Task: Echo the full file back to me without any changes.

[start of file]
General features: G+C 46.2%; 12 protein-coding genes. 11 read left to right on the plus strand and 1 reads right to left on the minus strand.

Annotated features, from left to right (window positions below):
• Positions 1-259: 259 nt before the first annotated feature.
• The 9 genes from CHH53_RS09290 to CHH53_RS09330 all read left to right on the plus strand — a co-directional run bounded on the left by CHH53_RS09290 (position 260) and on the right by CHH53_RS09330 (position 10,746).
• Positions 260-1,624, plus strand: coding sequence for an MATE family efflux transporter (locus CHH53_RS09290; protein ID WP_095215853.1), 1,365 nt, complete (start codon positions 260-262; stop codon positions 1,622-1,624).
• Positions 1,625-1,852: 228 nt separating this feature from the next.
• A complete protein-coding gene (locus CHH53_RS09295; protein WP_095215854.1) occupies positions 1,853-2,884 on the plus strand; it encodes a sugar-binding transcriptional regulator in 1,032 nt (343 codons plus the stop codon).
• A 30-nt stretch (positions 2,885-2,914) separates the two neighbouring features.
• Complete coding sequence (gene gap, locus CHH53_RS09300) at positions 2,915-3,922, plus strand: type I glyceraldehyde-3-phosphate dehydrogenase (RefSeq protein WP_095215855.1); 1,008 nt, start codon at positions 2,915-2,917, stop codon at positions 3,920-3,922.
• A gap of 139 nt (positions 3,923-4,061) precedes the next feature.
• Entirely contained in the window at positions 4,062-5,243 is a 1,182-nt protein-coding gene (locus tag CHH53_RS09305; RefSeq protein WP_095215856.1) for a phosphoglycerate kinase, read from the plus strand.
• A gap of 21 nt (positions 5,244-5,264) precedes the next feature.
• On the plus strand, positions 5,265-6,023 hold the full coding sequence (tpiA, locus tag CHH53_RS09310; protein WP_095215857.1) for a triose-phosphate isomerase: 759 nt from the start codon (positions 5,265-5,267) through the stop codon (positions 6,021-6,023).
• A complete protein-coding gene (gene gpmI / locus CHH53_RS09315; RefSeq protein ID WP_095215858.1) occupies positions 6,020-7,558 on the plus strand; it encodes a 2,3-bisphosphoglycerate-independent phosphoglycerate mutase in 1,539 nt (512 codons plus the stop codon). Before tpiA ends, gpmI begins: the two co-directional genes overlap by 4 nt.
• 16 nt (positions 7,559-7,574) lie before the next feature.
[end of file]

General features: G+C 46.2%; 12 protein-coding genes. 11 read left to right on the plus strand and 1 reads right to left on the minus strand.

Annotated features, from left to right (window positions below):
• Positions 1-259: 259 nt before the first annotated feature.
• The 9 genes from CHH53_RS09290 to CHH53_RS09330 all read left to right on the plus strand — a co-directional run bounded on the left by CHH53_RS09290 (position 260) and on the right by CHH53_RS09330 (position 10,746).
• Positions 260-1,624, plus strand: coding sequence for an MATE family efflux transporter (locus CHH53_RS09290; protein ID WP_095215853.1), 1,365 nt, complete (start codon positions 260-262; stop codon positions 1,622-1,624).
• Positions 1,625-1,852: 228 nt separating this feature from the next.
• A complete protein-coding gene (locus CHH53_RS09295; protein WP_095215854.1) occupies positions 1,853-2,884 on the plus strand; it encodes a sugar-binding transcriptional regulator in 1,032 nt (343 codons plus the stop codon).
• A 30-nt stretch (positions 2,885-2,914) separates the two neighbouring features.
• Complete coding sequence (gene gap, locus CHH53_RS09300) at positions 2,915-3,922, plus strand: type I glyceraldehyde-3-phosphate dehydrogenase (RefSeq protein WP_095215855.1); 1,008 nt, start codon at positions 2,915-2,917, stop codon at positions 3,920-3,922.
• A gap of 139 nt (positions 3,923-4,061) precedes the next feature.
• Entirely contained in the window at positions 4,062-5,243 is a 1,182-nt protein-coding gene (locus tag CHH53_RS09305; RefSeq protein WP_095215856.1) for a phosphoglycerate kinase, read from the plus strand.
• A gap of 21 nt (positions 5,244-5,264) precedes the next feature.
• On the plus strand, positions 5,265-6,023 hold the full coding sequence (tpiA, locus tag CHH53_RS09310; protein WP_095215857.1) for a triose-phosphate isomerase: 759 nt from the start codon (positions 5,265-5,267) through the stop codon (positions 6,021-6,023).
• A complete protein-coding gene (gene gpmI / locus CHH53_RS09315; RefSeq protein ID WP_095215858.1) occupies positions 6,020-7,558 on the plus strand; it encodes a 2,3-bisphosphoglycerate-independent phosphoglycerate mutase in 1,539 nt (512 codons plus the stop codon). Before tpiA ends, gpmI begins: the two co-directional genes overlap by 4 nt.
• 16 nt (positions 7,559-7,574) lie before the next feature.